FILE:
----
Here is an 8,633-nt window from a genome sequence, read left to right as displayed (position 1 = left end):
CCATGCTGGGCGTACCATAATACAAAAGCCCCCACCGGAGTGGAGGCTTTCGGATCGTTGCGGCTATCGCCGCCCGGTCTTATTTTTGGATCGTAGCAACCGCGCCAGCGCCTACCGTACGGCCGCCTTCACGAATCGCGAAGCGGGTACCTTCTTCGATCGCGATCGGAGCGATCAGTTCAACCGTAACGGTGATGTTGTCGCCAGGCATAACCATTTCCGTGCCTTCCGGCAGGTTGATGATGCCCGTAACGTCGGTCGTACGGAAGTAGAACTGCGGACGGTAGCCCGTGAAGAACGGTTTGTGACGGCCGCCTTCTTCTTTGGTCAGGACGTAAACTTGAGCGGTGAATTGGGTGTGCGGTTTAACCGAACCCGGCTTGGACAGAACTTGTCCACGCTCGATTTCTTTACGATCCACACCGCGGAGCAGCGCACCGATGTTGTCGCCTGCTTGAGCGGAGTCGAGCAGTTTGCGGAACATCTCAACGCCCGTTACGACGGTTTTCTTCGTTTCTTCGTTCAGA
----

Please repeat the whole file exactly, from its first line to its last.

Here is an 8,633-nt window from a genome sequence, read left to right as displayed (position 1 = left end):
CCATGCTGGGCGTACCATAATACAAAAGCCCCCACCGGAGTGGAGGCTTTCGGATCGTTGCGGCTATCGCCGCCCGGTCTTATTTTTGGATCGTAGCAACCGCGCCAGCGCCTACCGTACGGCCGCCTTCACGAATCGCGAAGCGGGTACCTTCTTCGATCGCGATCGGAGCGATCAGTTCAACCGTAACGGTGATGTTGTCGCCAGGCATAACCATTTCCGTGCCTTCCGGCAGGTTGATGATGCCCGTAACGTCGGTCGTACGGAAGTAGAACTGCGGACGGTAGCCCGTGAAGAACGGTTTGTGACGGCCGCCTTCTTCTTTGGTCAGGACGTAAACTTGAGCGGTGAATTGGGTGTGCGGTTTAACCGAACCCGGCTTGGACAGAACTTGTCCACGCTCGATTTCTTTACGATCCACACCGCGGAGCAGCGCACCGATGTTGTCGCCTGCTTGAGCGGAGTCGAGCAGTTTGCGGAACATCTCAACGCCCGTTACGACGGTTTTCTTCGTTTCTTCGTTCAGA